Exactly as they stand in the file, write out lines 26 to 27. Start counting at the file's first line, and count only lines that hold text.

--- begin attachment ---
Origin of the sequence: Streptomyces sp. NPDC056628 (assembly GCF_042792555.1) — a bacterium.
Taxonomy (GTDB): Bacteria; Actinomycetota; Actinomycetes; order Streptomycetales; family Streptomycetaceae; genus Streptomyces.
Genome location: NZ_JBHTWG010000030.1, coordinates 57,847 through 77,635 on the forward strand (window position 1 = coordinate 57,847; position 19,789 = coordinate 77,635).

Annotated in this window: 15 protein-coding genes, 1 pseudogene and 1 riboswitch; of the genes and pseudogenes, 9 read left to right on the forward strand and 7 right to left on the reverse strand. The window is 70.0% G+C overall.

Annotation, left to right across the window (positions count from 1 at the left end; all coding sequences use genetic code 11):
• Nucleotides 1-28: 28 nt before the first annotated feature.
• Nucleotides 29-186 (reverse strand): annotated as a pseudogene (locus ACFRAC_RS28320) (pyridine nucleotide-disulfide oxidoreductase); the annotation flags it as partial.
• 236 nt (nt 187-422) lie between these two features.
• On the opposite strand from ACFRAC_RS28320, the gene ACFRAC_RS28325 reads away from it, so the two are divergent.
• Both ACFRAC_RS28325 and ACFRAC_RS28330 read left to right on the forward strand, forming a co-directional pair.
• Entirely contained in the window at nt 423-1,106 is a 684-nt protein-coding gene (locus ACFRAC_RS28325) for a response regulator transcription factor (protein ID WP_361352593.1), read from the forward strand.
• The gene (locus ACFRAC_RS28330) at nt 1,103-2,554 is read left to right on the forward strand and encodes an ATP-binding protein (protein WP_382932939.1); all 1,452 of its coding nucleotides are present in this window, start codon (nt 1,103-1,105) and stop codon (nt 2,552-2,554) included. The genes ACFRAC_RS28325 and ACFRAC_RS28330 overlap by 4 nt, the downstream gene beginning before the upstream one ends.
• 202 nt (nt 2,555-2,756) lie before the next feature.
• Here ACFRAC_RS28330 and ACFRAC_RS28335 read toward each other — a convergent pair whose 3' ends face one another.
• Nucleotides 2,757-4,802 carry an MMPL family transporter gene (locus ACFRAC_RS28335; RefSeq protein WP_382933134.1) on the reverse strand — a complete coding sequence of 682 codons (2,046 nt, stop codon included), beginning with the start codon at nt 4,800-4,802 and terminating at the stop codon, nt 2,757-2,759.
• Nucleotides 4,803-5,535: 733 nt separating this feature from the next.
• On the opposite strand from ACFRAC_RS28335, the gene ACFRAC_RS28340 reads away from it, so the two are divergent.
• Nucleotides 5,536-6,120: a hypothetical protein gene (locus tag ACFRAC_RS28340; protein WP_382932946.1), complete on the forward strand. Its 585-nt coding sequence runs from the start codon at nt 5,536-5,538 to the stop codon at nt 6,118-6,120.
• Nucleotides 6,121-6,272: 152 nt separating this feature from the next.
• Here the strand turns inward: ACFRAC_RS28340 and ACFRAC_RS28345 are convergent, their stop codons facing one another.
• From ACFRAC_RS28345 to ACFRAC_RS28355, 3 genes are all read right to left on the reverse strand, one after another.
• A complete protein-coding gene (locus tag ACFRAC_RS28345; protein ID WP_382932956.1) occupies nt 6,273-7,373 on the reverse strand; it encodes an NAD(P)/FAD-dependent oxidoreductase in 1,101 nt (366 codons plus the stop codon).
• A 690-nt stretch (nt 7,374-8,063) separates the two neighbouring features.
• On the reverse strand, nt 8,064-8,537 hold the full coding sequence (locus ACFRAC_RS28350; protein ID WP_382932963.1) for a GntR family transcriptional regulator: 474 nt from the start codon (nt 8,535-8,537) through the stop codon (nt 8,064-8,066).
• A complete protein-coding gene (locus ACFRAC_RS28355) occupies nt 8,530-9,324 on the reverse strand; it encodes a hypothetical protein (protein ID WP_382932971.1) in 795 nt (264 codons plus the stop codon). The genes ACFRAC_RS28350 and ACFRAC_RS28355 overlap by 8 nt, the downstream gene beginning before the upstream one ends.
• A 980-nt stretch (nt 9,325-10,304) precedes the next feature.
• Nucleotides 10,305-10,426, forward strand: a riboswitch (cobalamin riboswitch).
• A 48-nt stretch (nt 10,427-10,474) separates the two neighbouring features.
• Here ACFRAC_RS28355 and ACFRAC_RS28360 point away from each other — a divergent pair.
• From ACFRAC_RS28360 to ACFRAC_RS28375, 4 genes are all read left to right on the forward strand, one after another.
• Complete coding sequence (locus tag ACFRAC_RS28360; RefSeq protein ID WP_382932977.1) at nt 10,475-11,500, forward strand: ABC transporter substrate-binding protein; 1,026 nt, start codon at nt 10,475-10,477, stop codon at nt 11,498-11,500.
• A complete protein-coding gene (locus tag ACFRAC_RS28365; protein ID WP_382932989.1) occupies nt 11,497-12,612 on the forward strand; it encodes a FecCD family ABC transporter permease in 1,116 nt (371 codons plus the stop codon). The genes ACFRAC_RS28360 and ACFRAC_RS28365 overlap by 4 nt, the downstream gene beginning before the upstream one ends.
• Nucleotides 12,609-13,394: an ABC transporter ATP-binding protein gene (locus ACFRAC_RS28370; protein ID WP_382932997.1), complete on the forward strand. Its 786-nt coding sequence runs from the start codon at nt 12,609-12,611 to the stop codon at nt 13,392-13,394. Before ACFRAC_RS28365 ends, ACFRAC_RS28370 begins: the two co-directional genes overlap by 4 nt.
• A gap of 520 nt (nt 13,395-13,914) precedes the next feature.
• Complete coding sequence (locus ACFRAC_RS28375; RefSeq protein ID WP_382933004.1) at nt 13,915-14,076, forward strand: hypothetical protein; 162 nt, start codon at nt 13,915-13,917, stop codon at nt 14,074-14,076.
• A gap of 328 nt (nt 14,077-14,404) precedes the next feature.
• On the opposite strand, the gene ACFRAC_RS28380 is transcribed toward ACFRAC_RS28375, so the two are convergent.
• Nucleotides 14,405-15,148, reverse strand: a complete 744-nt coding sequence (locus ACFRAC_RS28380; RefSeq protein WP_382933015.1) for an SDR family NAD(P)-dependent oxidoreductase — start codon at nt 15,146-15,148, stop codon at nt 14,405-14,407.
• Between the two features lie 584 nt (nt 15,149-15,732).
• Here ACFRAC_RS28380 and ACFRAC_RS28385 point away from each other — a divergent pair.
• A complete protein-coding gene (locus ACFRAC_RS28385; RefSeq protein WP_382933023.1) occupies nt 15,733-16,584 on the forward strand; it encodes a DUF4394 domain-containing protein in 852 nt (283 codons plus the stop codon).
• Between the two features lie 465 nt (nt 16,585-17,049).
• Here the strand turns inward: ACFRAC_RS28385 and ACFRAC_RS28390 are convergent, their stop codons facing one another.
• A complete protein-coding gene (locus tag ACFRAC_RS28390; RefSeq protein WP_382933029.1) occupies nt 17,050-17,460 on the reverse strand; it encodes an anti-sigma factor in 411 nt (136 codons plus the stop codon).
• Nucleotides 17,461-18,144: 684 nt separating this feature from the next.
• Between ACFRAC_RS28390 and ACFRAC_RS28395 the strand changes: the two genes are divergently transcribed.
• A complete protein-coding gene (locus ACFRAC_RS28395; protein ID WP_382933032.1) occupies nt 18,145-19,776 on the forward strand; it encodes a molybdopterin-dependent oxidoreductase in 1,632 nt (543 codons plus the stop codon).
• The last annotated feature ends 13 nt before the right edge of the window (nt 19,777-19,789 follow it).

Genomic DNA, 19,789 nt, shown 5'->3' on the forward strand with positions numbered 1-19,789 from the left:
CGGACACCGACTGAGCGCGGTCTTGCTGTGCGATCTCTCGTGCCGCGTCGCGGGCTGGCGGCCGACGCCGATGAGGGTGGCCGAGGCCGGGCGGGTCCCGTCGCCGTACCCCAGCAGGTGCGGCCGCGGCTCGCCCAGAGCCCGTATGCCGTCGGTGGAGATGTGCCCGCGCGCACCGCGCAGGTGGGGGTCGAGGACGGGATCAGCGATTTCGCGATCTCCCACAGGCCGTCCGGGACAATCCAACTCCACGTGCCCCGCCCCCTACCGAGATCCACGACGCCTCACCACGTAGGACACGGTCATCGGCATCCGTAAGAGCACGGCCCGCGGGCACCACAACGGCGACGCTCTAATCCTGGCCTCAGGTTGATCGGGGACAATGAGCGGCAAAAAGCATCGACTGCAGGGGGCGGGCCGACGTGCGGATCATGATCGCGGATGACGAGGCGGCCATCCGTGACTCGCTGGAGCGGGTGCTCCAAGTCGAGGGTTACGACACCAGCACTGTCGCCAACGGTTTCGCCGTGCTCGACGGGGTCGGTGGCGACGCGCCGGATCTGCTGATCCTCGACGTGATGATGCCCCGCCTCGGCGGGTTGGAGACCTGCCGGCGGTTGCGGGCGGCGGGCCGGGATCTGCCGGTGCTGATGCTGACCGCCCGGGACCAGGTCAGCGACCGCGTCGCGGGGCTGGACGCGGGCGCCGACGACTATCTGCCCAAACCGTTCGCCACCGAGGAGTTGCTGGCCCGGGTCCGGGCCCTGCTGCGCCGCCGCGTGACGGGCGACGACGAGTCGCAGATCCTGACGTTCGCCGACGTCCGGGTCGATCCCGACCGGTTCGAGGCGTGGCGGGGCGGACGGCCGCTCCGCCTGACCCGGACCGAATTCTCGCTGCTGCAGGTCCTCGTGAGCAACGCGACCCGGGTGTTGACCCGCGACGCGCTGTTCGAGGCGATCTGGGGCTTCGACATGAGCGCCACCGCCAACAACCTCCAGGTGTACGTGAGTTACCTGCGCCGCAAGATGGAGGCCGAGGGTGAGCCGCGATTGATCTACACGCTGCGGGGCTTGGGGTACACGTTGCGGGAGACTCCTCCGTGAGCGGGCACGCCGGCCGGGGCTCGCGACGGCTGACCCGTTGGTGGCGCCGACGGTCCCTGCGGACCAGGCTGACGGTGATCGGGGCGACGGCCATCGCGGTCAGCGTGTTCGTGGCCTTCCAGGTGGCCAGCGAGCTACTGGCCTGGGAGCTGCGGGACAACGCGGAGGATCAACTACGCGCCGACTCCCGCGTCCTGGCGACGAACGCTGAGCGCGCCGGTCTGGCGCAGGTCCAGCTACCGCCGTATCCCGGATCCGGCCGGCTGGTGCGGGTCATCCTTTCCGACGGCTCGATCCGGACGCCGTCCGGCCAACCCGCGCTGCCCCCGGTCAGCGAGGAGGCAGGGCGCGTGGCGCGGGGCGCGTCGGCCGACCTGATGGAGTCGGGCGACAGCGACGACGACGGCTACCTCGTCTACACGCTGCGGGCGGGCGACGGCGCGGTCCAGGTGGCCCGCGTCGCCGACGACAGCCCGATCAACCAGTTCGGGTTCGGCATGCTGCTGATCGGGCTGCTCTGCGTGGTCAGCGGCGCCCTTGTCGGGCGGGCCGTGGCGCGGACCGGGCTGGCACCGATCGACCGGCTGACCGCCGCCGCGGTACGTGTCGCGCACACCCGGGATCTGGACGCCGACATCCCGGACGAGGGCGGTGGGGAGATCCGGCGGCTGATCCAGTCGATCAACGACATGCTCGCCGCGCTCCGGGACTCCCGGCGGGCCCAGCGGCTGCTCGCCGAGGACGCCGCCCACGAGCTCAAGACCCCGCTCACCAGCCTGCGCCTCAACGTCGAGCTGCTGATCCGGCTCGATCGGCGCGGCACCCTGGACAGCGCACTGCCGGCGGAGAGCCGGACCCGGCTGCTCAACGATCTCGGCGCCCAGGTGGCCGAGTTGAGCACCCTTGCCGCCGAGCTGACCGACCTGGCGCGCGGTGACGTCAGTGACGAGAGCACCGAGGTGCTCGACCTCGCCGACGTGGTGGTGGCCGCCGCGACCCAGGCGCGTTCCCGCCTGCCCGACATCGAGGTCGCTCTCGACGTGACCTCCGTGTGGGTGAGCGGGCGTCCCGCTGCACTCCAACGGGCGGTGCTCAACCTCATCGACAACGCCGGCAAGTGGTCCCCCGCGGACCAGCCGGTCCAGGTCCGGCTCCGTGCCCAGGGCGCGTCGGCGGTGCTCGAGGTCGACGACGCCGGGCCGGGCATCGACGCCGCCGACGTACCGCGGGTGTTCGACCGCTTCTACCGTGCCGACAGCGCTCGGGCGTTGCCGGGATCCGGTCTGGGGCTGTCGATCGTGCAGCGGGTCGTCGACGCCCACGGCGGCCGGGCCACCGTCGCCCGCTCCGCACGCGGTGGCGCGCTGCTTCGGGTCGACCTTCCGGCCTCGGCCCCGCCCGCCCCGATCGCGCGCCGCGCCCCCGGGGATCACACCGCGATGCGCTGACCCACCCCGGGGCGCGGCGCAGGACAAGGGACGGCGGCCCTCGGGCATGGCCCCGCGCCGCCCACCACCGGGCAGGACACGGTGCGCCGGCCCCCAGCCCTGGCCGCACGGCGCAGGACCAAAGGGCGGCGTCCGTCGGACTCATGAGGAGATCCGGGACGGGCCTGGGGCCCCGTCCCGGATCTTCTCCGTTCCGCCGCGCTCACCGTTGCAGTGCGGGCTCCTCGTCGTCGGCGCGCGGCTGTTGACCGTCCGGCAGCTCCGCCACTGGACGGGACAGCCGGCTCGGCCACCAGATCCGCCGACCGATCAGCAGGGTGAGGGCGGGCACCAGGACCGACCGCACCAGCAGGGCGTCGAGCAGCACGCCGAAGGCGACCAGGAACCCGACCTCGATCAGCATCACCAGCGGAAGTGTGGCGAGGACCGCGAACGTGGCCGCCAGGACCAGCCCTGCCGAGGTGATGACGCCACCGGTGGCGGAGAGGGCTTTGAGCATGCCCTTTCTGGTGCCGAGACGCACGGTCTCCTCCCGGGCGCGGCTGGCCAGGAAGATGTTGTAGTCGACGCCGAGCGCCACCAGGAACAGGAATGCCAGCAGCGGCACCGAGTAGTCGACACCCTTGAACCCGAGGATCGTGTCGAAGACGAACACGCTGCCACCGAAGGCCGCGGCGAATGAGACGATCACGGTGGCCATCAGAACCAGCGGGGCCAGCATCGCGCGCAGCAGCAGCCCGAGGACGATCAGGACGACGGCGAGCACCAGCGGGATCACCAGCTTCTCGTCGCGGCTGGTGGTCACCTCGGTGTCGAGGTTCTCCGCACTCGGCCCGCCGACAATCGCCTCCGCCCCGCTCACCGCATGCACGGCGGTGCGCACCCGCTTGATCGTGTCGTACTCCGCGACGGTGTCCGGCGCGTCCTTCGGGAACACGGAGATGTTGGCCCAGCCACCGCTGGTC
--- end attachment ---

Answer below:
• A 980-nt stretch (nt 9,325-10,304) precedes the next feature.
• Nucleotides 10,305-10,426, forward strand: a riboswitch (cobalamin riboswitch).